I have a place to come to: Should schools allow safe spaces and trigger warnings?
Back in 1115 AD, when the University of Bologna started to develop as the full force academic institution that it has been for the past 10 centuries, an agreement, the Authentica Habita, was established.
This contract is the origin of what in modern times is known as academic freedom, the right to teach and inquire about everything, even topics that may be problematic to some.
Academia has come a long way since it first engaged with the notion that accurate knowledge comes above any personal interest, bias, or discomfort that the faculty or the student body might have.
However, we have reached a point where we now chose what to listen to and what not to purely based on our preferences instead of searching for facts that may alter what we currently believe or, gasp, prove us wrong or make us feel uncomfortable.
The purpose of universities is falling apart because of how easily offended our society has become.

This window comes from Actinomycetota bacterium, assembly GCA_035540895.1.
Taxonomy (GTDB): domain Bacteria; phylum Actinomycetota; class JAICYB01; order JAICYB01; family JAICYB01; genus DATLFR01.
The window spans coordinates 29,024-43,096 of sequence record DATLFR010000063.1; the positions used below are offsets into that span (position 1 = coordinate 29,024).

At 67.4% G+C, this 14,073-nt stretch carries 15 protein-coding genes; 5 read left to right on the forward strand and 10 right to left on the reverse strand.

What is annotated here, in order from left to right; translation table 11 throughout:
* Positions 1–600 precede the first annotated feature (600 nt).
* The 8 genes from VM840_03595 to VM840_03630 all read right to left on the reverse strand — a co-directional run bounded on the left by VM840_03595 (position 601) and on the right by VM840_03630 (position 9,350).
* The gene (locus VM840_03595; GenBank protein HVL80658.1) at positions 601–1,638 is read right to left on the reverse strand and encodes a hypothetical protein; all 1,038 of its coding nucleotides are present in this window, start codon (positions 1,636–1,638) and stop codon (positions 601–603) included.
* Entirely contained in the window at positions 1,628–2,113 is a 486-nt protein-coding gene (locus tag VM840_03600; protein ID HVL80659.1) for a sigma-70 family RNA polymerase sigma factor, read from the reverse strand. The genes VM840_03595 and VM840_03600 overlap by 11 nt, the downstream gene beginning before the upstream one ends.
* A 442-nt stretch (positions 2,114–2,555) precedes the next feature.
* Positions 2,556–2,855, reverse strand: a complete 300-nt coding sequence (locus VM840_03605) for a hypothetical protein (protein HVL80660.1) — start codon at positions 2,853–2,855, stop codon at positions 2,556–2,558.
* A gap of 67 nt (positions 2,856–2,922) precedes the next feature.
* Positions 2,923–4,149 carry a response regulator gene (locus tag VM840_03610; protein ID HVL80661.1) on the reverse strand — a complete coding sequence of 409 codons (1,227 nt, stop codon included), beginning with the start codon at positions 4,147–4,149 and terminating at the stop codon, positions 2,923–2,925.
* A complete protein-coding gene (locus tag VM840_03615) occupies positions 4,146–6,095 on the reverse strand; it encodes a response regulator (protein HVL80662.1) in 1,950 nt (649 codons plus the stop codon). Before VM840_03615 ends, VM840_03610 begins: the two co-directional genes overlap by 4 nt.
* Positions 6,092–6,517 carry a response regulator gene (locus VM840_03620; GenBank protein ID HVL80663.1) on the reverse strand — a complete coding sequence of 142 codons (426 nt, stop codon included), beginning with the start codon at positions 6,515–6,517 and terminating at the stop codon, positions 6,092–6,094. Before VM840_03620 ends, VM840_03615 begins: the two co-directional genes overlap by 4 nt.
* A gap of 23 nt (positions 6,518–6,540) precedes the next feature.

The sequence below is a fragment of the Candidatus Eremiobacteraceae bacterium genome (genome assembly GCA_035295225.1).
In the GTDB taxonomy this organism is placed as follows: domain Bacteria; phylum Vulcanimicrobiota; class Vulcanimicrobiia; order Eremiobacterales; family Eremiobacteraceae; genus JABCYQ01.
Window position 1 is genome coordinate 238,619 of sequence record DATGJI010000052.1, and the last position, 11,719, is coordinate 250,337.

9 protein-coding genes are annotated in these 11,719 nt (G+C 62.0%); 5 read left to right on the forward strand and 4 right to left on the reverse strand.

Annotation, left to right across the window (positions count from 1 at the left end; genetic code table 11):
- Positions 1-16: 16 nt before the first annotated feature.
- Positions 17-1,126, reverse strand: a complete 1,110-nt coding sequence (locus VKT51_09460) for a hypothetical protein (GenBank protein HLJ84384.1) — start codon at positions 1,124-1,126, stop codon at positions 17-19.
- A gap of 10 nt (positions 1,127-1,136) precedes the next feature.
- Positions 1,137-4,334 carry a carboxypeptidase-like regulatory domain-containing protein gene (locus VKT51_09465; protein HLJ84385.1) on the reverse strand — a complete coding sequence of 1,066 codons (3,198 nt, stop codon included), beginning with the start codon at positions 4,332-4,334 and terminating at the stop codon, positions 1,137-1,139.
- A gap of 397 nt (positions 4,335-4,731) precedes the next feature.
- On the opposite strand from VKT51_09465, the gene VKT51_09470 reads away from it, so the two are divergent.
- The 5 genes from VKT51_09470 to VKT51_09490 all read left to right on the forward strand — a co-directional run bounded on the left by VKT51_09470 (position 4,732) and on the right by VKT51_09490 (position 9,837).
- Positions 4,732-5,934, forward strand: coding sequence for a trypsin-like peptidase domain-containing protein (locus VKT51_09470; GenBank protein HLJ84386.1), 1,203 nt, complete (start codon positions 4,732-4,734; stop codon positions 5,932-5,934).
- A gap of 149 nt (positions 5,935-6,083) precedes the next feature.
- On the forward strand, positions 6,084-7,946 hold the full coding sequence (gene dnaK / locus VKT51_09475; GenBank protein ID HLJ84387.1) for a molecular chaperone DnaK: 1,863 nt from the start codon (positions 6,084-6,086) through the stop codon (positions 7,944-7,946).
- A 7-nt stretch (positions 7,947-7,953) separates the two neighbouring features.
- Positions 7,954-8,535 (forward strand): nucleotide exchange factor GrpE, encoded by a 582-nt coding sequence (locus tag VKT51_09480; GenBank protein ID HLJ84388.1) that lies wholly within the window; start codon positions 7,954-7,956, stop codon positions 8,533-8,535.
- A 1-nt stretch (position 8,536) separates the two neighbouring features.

It is ludicrous to expect a bubble-like environment from an institution that is meant to make us, as students, think further than we have before and question the world we live in and the world that came before us.
We need to be exposed to change and to different perspectives to properly assess our judgment and become the literate people we are trying to be.
Trigger warnings and safe spaces are a direct threat to the academic freedom that has been an imperative part of our educational system.
We are trivializing thousands of years of knowledge recompilation for the sole purpose of avoiding triggered students that feel threatened by the scholastic bases they are given.
It is necessary to ascertain, however, that, just as faculty should have the freedom to teach without being subject to repression, students should have the liberty to form and look for places, clubs and organizations that might help them cope with whatever struggle they might be going through.
However, the search for a safe space should not, and hopefully will not, be implemented into the classrooms.
We have to tackle ignorance and the fear of truth instead of giving them the opportunity to poison the establishments that have tried to fight naïveté and obliviousness and give us, scholars, the tools to approach the comprehension we need to rest our principles on a well-established education.
Stephanie Sanchez is a sophomore journalism major from Ecuador.